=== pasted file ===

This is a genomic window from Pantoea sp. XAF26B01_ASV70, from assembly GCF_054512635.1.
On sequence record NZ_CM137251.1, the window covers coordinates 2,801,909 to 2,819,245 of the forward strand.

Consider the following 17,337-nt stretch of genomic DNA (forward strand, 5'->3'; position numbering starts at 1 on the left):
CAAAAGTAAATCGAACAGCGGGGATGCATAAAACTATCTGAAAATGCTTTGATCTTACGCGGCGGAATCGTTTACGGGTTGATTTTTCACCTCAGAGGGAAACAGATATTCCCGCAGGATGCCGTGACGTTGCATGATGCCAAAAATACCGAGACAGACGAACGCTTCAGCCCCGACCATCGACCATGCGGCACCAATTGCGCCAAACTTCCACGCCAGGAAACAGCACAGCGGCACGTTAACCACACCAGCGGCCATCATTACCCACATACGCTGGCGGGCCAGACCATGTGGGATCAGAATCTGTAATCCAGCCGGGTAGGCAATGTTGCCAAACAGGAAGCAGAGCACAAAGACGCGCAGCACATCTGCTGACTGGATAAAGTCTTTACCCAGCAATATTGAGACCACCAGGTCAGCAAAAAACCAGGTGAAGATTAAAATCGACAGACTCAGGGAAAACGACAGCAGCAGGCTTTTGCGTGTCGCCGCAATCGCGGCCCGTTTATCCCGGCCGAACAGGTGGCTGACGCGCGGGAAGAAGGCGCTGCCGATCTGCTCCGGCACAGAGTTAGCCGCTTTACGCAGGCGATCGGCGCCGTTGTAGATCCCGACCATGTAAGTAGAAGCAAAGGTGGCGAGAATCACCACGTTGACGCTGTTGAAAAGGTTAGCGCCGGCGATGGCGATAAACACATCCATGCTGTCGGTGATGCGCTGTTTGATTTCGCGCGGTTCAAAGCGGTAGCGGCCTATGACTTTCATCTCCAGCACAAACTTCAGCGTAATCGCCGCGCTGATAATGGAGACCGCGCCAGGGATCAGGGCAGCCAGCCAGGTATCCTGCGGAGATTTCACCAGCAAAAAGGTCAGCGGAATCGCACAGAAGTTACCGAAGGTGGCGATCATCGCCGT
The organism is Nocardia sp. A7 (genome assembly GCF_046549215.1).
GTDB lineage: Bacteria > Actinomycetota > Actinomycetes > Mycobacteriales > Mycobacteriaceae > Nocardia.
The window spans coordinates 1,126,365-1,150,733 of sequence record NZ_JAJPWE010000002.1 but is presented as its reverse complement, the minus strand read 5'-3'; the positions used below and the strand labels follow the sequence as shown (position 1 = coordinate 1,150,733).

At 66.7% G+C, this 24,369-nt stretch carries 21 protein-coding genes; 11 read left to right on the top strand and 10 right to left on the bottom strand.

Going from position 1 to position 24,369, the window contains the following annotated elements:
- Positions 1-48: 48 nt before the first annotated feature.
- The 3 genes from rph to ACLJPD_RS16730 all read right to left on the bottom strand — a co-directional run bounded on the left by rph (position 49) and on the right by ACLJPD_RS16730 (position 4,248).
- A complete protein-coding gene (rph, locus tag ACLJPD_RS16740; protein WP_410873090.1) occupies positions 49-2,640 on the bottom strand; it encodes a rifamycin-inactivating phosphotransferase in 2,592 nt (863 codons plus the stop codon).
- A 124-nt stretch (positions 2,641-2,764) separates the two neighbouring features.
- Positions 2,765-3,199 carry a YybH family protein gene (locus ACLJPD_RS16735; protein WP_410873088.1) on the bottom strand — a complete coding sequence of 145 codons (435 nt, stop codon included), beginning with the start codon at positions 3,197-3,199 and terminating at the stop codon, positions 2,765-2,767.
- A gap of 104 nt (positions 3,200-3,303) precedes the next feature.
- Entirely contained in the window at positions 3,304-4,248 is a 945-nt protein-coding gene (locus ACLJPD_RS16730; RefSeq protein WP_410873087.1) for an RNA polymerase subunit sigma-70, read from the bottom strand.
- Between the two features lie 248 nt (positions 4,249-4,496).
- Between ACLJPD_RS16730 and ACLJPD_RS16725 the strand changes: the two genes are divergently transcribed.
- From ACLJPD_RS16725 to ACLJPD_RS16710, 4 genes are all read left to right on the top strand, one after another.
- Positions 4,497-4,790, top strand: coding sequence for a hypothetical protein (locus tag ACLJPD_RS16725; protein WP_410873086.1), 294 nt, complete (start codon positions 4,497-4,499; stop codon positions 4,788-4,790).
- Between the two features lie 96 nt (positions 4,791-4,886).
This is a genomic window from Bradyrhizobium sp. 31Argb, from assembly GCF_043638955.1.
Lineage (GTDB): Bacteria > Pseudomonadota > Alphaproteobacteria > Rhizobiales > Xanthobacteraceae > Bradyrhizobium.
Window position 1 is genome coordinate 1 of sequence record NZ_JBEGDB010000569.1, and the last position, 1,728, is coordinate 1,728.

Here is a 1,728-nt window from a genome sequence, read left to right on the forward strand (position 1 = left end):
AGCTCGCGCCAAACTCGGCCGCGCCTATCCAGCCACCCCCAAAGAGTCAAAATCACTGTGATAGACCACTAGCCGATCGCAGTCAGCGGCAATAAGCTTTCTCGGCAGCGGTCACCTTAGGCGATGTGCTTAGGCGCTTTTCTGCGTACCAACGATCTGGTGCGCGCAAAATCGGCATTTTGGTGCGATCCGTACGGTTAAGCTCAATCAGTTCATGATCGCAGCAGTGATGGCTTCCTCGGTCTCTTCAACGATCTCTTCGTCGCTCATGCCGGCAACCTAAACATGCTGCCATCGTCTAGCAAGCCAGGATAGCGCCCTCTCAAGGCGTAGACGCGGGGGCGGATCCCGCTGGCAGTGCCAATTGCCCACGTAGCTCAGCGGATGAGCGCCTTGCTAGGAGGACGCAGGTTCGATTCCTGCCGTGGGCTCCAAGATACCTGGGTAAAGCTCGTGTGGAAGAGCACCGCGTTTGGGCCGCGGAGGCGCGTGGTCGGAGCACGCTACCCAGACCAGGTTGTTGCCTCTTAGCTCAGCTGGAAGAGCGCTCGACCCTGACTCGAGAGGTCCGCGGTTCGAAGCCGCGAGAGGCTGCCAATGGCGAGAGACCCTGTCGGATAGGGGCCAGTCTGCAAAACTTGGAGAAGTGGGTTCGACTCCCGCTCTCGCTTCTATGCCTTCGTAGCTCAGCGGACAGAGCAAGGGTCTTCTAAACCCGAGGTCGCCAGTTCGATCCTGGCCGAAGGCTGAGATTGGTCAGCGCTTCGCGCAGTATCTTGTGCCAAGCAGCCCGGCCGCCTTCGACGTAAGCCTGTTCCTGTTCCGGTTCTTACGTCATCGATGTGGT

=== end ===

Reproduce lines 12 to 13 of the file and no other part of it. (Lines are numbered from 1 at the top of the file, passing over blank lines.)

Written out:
- A complete protein-coding gene (rph, locus tag ACLJPD_RS16740; protein WP_410873090.1) occupies positions 49-2,640 on the bottom strand; it encodes a rifamycin-inactivating phosphotransferase in 2,592 nt (863 codons plus the stop codon).
- A 124-nt stretch (positions 2,641-2,764) separates the two neighbouring features.